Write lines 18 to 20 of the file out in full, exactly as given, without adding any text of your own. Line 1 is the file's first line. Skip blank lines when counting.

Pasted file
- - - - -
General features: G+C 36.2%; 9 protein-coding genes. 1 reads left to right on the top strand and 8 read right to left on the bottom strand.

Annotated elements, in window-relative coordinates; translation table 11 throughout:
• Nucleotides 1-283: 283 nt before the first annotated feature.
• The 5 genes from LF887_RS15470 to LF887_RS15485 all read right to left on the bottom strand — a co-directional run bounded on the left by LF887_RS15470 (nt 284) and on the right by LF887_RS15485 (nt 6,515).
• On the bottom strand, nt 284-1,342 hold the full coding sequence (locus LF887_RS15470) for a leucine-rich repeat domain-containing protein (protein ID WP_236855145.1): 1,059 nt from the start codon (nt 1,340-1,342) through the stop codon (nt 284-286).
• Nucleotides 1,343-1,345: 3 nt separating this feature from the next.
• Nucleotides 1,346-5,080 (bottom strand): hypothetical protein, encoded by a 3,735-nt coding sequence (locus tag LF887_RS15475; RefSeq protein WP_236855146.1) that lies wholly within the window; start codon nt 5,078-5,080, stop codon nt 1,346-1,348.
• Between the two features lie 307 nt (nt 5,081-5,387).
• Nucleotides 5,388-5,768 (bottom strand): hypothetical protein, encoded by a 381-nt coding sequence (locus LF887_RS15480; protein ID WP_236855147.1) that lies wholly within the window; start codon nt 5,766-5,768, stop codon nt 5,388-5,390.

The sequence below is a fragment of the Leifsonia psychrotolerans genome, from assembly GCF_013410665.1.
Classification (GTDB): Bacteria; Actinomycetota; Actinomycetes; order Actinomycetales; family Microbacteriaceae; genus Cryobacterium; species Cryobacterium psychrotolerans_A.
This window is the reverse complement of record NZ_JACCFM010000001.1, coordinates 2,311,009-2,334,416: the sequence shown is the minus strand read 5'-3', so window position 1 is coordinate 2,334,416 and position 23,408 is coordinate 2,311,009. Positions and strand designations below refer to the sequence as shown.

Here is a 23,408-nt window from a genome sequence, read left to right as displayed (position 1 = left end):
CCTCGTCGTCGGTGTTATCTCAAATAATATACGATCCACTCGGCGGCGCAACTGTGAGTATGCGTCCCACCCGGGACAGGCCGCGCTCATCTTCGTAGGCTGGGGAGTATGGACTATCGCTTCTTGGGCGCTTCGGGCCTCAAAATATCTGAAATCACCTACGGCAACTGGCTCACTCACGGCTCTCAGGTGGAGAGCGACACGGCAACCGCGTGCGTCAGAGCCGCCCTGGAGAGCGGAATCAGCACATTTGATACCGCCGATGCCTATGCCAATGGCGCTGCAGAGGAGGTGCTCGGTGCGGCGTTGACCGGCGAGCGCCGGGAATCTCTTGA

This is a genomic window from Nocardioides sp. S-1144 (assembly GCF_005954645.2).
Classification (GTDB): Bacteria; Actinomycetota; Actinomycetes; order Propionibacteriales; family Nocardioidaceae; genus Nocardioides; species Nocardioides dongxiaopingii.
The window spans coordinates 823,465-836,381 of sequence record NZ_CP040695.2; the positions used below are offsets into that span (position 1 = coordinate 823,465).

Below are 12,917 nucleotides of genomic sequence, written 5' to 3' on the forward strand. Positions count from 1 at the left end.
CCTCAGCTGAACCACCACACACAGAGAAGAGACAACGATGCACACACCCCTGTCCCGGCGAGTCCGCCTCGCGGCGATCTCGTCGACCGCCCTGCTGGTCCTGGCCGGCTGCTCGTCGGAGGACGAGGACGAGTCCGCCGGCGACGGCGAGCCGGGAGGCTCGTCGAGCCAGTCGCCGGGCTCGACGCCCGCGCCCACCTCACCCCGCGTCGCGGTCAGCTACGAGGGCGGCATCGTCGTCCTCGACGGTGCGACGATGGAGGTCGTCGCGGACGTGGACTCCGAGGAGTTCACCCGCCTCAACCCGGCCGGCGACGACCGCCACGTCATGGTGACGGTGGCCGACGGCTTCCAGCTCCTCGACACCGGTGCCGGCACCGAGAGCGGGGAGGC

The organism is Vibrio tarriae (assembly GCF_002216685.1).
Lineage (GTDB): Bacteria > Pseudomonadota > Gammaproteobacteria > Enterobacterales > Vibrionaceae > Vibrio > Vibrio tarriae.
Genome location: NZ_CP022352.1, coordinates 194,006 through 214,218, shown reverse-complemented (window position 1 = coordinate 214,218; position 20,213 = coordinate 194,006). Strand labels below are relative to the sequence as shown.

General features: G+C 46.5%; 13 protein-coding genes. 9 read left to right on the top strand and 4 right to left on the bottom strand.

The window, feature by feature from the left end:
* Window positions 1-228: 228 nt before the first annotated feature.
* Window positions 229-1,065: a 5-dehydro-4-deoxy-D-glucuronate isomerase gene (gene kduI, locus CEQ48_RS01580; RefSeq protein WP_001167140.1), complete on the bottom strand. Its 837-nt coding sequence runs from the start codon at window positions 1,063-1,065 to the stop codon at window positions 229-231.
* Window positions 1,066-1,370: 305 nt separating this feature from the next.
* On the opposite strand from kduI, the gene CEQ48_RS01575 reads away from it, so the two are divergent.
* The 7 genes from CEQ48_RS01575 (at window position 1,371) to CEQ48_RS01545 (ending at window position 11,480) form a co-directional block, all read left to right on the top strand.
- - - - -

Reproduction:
Below are 12,917 nucleotides of genomic sequence, written 5' to 3' on the forward strand. Positions count from 1 at the left end.
CCTCAGCTGAACCACCACACACAGAGAAGAGACAACGATGCACACACCCCTGTCCCGGCGAGTCCGCCTCGCGGCGATCTCGTCGACCGCCCTGCTGGTCCTGGCCGGCTGCTCGTCGGAGGACGAGGACGAGTCCGCCGGCGACGGCGAGCCGGGAGGCTCGTCGAGCCAGTCGCCGGGCTCGACGCCCGCGCCCACCTCACCCCGCGTCGCGGTCAGCTACGAGGGCGGCATCGTCGTCCTCGACGGTGCGACGATGGAGGTCGTCGCGGACGTGGACTCCGAGGAGTTCACCCGCCTCAACCCGGCCGGCGACGACCGCCACGTCATGGTGACGGTGGCCGACGGCTTCCAGCTCCTCGACACCGGTGCCGGCACCGAGAGCGGGGAGGC

The organism is Vibrio tarriae (assembly GCF_002216685.1).